It should be evident that in addition to adjusting the vertical position of the skirt by means of vertically adjusting the intermediate member 40, the skirt can also be lifted upwardly by actuation of handle 23 to one of the positions as determined by the openings 26 and 27 (FIG. 2) as previously described. Thus, an almost innumerable adjustment of the vertical position of the skirt 50 and thus the level of the food in the pan can be obtained.
Quite frequently, it is desirable to flood the pan with feed as disclosed in FIG. 8. The position of the skirt 50 in FIG. 8 is entirely up against the ring 74 of the grill 70. In this position of skirt 50 and the lowermost position of intermediate member 40, as the feed falls downward through passageway 32 of inner cylinder 32, it is deflected by the wall 48 of the cone-shaped deflector member 45 to the outermost circumference of the pan 60 as illustrated by the arrows. Both the fine and the coarse particles of the feed are thrown radially outwardly thus eliminating the fines from accumulating and caking in the center of the pan 60.
The position of the skirt 50 is accomplished by rotating handle 23 of the actuator 20 to a position where the key 25 extends into the opening 26. As previously described, this is accomplished by the pulley 21 being rotated to pull on the anti-roost wire 9 as the handle 23 is rotated in a clockwise direction to align the key 25 with the opening 26. Thus, the anti-roost wire 9 serves a dual purpose of not only preventing birds from roosting on the conveyor tube 3, but also adjusting the position of the skirt 50 for the purpose of adjusting the level of the feed in the pan 60.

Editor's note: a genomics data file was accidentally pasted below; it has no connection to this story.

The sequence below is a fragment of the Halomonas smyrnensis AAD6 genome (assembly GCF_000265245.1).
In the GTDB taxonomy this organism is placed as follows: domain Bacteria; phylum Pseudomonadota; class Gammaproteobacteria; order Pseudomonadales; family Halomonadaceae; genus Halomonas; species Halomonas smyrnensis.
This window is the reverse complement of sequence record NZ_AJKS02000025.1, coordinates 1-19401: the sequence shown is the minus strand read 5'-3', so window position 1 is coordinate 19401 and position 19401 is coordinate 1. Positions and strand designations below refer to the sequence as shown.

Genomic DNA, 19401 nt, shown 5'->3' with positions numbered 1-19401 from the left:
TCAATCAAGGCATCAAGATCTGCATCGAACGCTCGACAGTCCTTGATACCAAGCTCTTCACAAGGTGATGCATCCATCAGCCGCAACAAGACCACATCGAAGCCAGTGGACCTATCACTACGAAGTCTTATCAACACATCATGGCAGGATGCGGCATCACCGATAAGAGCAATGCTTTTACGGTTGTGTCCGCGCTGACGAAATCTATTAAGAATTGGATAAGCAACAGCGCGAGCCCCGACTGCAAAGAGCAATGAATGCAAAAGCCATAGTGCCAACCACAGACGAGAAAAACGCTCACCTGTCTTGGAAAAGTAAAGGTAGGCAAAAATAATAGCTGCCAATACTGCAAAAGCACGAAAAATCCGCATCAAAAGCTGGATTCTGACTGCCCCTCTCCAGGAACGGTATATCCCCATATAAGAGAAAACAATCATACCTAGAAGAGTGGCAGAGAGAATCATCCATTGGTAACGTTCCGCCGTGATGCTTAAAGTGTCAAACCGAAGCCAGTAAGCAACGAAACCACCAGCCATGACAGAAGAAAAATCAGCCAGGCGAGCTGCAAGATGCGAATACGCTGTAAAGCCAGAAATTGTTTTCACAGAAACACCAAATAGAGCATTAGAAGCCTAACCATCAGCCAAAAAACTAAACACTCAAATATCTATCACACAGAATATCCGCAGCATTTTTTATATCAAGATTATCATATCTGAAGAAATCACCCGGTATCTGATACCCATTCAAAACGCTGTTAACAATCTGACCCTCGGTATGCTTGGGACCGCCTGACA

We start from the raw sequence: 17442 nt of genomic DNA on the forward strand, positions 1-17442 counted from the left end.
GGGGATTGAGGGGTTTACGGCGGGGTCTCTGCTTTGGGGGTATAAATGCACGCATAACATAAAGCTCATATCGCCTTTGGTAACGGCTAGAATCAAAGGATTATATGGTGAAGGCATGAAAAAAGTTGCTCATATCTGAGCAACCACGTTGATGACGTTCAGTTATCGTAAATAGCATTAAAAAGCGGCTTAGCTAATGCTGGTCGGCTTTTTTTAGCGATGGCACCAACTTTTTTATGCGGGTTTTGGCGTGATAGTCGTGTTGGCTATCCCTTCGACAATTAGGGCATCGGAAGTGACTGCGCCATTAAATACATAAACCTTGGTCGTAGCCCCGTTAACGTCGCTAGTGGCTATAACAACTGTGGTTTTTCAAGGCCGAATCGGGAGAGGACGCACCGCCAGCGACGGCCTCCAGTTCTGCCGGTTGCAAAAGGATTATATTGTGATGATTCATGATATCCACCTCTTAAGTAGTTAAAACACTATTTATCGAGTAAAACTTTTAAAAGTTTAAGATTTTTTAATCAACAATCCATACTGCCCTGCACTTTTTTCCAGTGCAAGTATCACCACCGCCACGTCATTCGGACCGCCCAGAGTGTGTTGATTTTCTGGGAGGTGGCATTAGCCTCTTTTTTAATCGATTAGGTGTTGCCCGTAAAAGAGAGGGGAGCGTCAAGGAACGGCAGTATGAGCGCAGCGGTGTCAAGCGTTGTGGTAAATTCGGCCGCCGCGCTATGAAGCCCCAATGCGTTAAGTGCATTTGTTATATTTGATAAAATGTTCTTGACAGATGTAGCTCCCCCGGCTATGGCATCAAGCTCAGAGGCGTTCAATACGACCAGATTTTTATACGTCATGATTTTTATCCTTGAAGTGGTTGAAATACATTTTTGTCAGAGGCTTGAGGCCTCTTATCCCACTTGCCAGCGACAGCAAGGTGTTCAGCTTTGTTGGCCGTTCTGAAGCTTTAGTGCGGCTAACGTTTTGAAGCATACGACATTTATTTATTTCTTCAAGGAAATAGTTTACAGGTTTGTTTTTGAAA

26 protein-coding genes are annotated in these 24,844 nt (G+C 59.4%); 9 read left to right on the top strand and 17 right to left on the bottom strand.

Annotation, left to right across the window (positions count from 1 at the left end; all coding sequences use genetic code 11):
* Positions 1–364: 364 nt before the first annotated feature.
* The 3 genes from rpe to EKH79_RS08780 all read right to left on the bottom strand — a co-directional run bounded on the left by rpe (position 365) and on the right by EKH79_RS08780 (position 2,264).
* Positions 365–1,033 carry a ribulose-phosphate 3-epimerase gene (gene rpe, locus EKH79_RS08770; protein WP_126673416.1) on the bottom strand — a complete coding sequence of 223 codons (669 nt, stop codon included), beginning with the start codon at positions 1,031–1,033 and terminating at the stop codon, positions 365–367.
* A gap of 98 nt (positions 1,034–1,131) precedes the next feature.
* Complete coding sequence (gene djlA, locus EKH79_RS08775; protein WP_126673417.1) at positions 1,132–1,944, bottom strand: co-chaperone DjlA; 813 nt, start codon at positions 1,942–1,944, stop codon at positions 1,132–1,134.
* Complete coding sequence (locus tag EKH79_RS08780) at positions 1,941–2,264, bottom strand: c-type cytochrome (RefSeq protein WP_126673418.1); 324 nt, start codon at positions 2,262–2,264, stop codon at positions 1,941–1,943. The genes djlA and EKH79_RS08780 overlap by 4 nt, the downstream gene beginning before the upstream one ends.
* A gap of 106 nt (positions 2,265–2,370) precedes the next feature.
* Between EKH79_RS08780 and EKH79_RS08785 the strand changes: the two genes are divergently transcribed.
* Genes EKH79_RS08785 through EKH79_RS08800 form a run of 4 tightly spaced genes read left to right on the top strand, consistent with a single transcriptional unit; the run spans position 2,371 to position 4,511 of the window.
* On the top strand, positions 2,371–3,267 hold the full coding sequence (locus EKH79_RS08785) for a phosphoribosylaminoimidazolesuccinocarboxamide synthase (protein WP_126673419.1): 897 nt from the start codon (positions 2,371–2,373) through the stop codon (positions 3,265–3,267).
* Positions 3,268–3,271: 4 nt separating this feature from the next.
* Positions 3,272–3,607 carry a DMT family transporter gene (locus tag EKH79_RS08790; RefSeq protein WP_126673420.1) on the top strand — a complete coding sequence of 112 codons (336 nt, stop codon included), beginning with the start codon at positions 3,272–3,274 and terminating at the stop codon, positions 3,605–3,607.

Another mode of operation is to completely shut off the flow of feed through the drop tube. This is accomplished by adjusting the intermediate member 40 to the uppermost position as determined by the horizontal slots 37a of the drop tube 30. This position is illustrated in FIG. 9.
Having described my invention, it should become evident that it has solved, or at least minimized, many of the problems of prior art pan feeding systems and pan assemblies. While I have described particular embodiments of the invention in detail, it will become obvious to those skilled in the art that changes and modifications in various aspects thereof may be made without departing from the spirit of the invention, such changes and modifications being matters of routine engineering or design which are obvious to one skilled in the art.
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|U.S. Classification||119/53, 119/903, 119/57.4|
|Cooperative Classification||Y10S119/903, A01K39/0125|
|Jan 10, 1994||AS||Assignment|
Owner name: BIG DUTCHMAN INC., MICHIGAN
Free format text: ASSIGNMENT OF ASSIGNORS INTEREST;ASSIGNOR:HART, JOHN F.;REEL/FRAME:006859/0934
Effective date: 19940106
|Oct 24, 1995||CC||Certificate of correction|
|Oct 12, 1998||FPAY||Fee payment|
Year of fee payment: 4
|Sep 16, 2002||FPAY||Fee payment|
Year of fee payment: 8
|Aug 29, 2006||FPAY||Fee payment|
Year of fee payment: 12